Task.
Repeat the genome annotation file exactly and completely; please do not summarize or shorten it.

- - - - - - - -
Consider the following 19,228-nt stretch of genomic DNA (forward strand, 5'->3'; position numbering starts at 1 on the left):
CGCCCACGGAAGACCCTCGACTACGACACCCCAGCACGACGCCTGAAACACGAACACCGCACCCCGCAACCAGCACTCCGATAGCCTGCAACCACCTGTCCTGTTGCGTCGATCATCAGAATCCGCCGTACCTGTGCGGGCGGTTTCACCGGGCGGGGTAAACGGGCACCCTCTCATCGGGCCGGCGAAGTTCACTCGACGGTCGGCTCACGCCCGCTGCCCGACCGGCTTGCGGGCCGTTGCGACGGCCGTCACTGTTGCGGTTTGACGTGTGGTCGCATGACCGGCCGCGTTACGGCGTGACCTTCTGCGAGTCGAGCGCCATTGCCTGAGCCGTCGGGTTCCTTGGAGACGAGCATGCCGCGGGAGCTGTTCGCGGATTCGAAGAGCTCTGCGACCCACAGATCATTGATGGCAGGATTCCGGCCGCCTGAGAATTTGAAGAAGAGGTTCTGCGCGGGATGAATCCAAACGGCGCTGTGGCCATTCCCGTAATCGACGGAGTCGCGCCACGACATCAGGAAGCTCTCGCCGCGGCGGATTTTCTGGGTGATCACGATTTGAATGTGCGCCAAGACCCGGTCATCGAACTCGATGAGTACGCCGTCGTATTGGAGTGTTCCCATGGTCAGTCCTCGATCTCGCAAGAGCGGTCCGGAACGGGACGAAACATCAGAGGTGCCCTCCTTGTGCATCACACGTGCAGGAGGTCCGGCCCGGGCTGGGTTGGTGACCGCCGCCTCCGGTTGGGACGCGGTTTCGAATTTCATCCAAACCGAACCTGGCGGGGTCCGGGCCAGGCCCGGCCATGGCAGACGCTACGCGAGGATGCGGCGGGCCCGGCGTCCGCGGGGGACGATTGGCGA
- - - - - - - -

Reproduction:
Consider the following 19,228-nt stretch of genomic DNA (forward strand, 5'->3'; position numbering starts at 1 on the left):
CGCCCACGGAAGACCCTCGACTACGACACCCCAGCACGACGCCTGAAACACGAACACCGCACCCCGCAACCAGCACTCCGATAGCCTGCAACCACCTGTCCTGTTGCGTCGATCATCAGAATCCGCCGTACCTGTGCGGGCGGTTTCACCGGGCGGGGTAAACGGGCACCCTCTCATCGGGCCGGCGAAGTTCACTCGACGGTCGGCTCACGCCCGCTGCCCGACCGGCTTGCGGGCCGTTGCGACGGCCGTCACTGTTGCGGTTTGACGTGTGGTCGCATGACCGGCCGCGTTACGGCGTGACCTTCTGCGAGTCGAGCGCCATTGCCTGAGCCGTCGGGTTCCTTGGAGACGAGCATGCCGCGGGAGCTGTTCGCGGATTCGAAGAGCTCTGCGACCCACAGATCATTGATGGCAGGATTCCGGCCGCCTGAGAATTTGAAGAAGAGGTTCTGCGCGGGATGAATCCAAACGGCGCTGTGGCCATTCCCGTAATCGACGGAGTCGCGCCACGACATCAGGAAGCTCTCGCCGCGGCGGATTTTCTGGGTGATCACGATTTGAATGTGCGCCAAGACCCGGTCATCGAACTCGATGAGTACGCCGTCGTATTGGAGTGTTCCCATGGTCAGTCCTCGATCTCGCAAGAGCGGTCCGGAACGGGACGAAACATCAGAGGTGCCCTCCTTGTGCATCACACGTGCAGGAGGTCCGGCCCGGGCTGGGTTGGTGACCGCCGCCTCCGGTTGGGACGCGGTTTCGAATTTCATCCAAACCGAACCTGGCGGGGTCCGGGCCAGGCCCGGCCATGGCAGACGCTACGCGAGGATGCGGCGGGCCCGGCGTCCGCGGGGGACGATTGGCGA